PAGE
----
Note to aspiring art thieves:
If you’re planning a heist, don’t try it in broad daylight in uptown Charlotte. If it has to be in uptown, avoid targeting the Mecklenburg County District Attorney’s Office. And if the artwork in the DA’s lobby proves irresistible, don’t make your getaway past the Charlotte-Mecklenburg Police Department.
Authorities say a Charlotte man broke all of those rules midday Tuesday. Alvin Curtis, 26, is in the Mecklenburg County jail on misdemeanor larceny charges.
Shortly after 12:30 p.m., according to police, the suspect took three paintings off the wall of an art exhibit at the district attorney’s building on East Fourth Street. All were the works of Caroline Brown, one of several artists from the Ciel Gallery in SouthEnd who had contributed to the eight-week lobby show.
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Brown said she learned of the attempted theft from an acquaintance who happened to be in Second Ward at the time.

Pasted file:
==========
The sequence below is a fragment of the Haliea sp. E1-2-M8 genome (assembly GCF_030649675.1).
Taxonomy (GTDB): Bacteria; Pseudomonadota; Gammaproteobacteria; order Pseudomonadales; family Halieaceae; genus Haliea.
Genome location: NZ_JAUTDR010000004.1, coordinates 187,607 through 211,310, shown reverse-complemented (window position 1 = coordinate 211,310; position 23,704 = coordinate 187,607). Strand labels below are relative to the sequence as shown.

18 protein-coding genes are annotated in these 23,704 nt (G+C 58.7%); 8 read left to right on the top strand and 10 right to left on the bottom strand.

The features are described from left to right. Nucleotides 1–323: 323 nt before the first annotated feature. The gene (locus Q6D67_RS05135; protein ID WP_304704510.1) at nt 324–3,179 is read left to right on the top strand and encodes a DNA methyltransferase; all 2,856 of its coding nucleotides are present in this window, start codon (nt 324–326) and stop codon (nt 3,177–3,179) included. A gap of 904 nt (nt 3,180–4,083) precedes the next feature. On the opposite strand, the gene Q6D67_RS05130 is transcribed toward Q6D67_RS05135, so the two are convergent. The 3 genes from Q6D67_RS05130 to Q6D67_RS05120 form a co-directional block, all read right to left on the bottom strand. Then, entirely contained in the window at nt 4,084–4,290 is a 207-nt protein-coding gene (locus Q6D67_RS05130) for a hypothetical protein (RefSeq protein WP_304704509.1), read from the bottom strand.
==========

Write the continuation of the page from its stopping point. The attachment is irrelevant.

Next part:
“There are some paintings on the sidewalk and a man is in handcuffs,” the caller told Brown. “Does this have anything to do with you?”
Given the events of the day, the paintings that police say the suspect chose to take have ironic names. There’s “Lucky Guy,” “Bird on One Wheel (Goes downhill fast),” and “Bird on 2 Wheels (Rolls off to see the world).”
The suspect, according to the police report, ran off with all three in his arms. He was chased by Mark Shelton, a CMPD detective assigned to the district attorney’s office. He made it one block before Shelton ran him down – in front of the police station.
The district attorney’s office declined comment, citing that the incident is now an ongoing criminal matter.
Brown, though, was already contemplating “Misdemeanor Larceny” as the name of her next artistic work. And she admitted to a certain satisfaction.
“Someone liked my paintings so much, they decided to steal them,” she said. “I think I have to raise the prices.”
The Ciel artists have worked with the district attorney’s office before, adorning a room in the Mecklenburg County Courthouse for young victims and witnesses waiting to testify during trials.
Last month, 77 pieces from the gallery’s artists went on display in the lobby of the DA’s building. By Tuesday afternoon, Brown’s pieces had rejoined them. The exhibit remains available for public viewing through April 15.
A final two words of advice: Don’t touch.